Data by KKI Warsi shows that deforestation in Jambi is becoming unstoppable. In 2015, the area of forest cover was still 1.1 million hectares. A year later it shrank to 970,434 hectares.
Then in 2017-2018, the area of the Jambi Forest further decreased to 920,730 hectares. In 2019, the Jambi Forest area stood at 900,713 hectares.
In 2020 the primary forest area in Jambi continues to shrink. Jambi’s forest currently stands at 882,272 hectares, 17 percent of the total area of the province.
According to data from KKI Warsi, in 2020, 318,851 hectares of the former forest plantation rights area (HPH) in the Orang Rimba roaming area has been converted into industrial concession permits (HTI) and oil palm plantations.
Deforestation and increased risk of zoonotic diseases are closely related. A paper published in the scientific journal Frontier in Veterinary Science reveals that there is a link between deforestation and the presence of zoonotic (diseases transmitted by animals to humans) and vector-borne diseases (diseases transmitted through animal vectors/hosts to humans), as animal populations and humans are brought into closer contact.
The study was led by Director of the French National Center for Scientific Research Serge Morand. The study, entitled Outbreaks of Vector Infectious Diseases and Zoonoses Associated with Changes in Forest Cover and Oil Palm Expansion on a Global Scale, indicates that deforestation is triggering an increase in viruses such as COVID-19 and also facilitating outbreaks of vector-borne diseases such as malaria.
“There’s a lot of Cigak here, so many that they enter the Sudong at times,” said Tungganai Basemen, an elder of Orang Rimba in Tumenggung Ngrip community that lives on the edge of Bukit Dua Belas National Park.
Cigak is the local name for the long-tailed monkey. Contact between Orang Rimba and the primates has been intensifying in the last five years.
“As the rimbo (forest) has diminished, many monkeys are approaching our homes,” Basemen said. The middle-aged man recalled that there was nothing he could do when hordes of monkeys approached his hut.
Although he is a layman, Basemen is sure that deforestation is a factor that leads to the increasing encounters between the long-tailed monkeys and humans.
The elder’s belief isn’t far-fetched. KKI Warsi Biodiversity Specialist Zola Anjelina explained that the shrinking of biodiversity areas has an impact on carnivorous animals that are also shrinking in numbers and this in turn causes the population of primates such as monkeys to increase.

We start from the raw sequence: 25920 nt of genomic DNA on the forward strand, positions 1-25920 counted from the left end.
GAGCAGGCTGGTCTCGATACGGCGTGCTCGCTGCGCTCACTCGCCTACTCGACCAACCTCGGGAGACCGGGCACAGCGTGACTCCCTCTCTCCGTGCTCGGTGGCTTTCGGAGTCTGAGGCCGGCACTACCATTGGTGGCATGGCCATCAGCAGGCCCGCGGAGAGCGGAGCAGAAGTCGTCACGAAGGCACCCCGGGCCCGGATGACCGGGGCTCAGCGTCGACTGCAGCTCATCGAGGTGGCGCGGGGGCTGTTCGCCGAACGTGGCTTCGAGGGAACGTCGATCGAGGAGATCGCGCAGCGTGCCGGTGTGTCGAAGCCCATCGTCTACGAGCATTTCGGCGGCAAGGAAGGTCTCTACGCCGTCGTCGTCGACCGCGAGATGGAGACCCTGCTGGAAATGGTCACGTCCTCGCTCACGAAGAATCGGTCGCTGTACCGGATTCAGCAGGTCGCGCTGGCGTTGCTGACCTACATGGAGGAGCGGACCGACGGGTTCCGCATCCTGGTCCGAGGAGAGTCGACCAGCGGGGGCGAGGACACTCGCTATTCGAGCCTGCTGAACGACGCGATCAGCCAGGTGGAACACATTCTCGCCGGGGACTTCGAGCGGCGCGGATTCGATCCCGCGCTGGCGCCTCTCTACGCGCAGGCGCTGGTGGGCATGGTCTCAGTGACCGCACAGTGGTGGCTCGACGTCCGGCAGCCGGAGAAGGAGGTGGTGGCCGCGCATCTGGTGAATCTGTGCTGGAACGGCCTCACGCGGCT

“Deforestation affects the food chain, because predatory animals no longer exist in the area, leaving the monkey population to grow,” Zola said.
Taufik Purna Nugraha, Zoological Researcher from the Indonesian Institute of Sciences (LIPI) agreed that the fragmentation of fauna habitat due to deforestation and land conversion has increased the potential for the spread of zoonoses or infectious diseases from animals to humans.
“Animal and human encounters are becoming more intense because of the opening of the forest, so there is a potential for reservoir jumps of animals with disease to move to humans carried by vectors,” said Taufik.
Reducing the anopheles mosquito population
In November 2020, a team of researchers from the Eijkman Institute of Molecular Biology examined mosquito populations in the Orang Rimba settlement in the Makekal Ilir, Tebo District. The study of malaria vector mosquitoes (Anopheles) was carried out using a double-installed mosquito net.
The process of trapping mosquitoes was carried out with Orang Rimba starting at 19.00 WIB. Every hour, the team checked the mosquito nets guarded by the Orang Rimba. When the mosquito enters the outer mosquito net, it is then caught using an aspirator vacuum cleaner.
A few hours later, researchers found anopheles mosquitoes. A researcher from Eijkman, Dendi Hadi Permana said this type of mosquito can fly as far as two kilometers.
“We were able to determine the mosquito type, Anopheles mosquito appears at 20.00 onwards. The structure of this mosquito tends to be slenderer,” Dendi said when interviewed by Liputan6.com on Wednesday, November 18, 2020. Dendi then showed two Anopheles mosquitoes that had been captured.
The mosquito study (entomological survey) was conducted in 10 Orang Rimba indigenous clusters living on the edge of the forest of Bukit Dua Belas National Park (TNBD).
The study used three methods for its capture: double nets, light traps, and mosquitoes that landed on the human body. The researchers team captured a total of 1,699 mosquitoes of the Anopheles genus.
Din Syafruddin, a senior researcher from Eijkman, a research institute, said malaria infection among the Orang Rimba communities tends to be transmitted outside the home. This is due to their semi-nomadic way of life, making them more exposed to mosquito bites.
“If we do not make extra efforts, the Anak Dalam Tribe (SAD) or the Orang Rimba can never be free from malaria,” said Syafruddin.
“If we distribute mosquito nets they will refuse. So, the treatment needs a special approach. We go in with caution because their culture does not recognize mosquito nets. What we are now thinking about is how to reduce the mosquito population,” Syafruddin added.
One other strategy Eijkman is working on to help protect Orang Rimba from anopheles mosquitoes is the development of mosquito repellent. The A4-sized mosquito repellent has been infused with a chemical that chases away insects.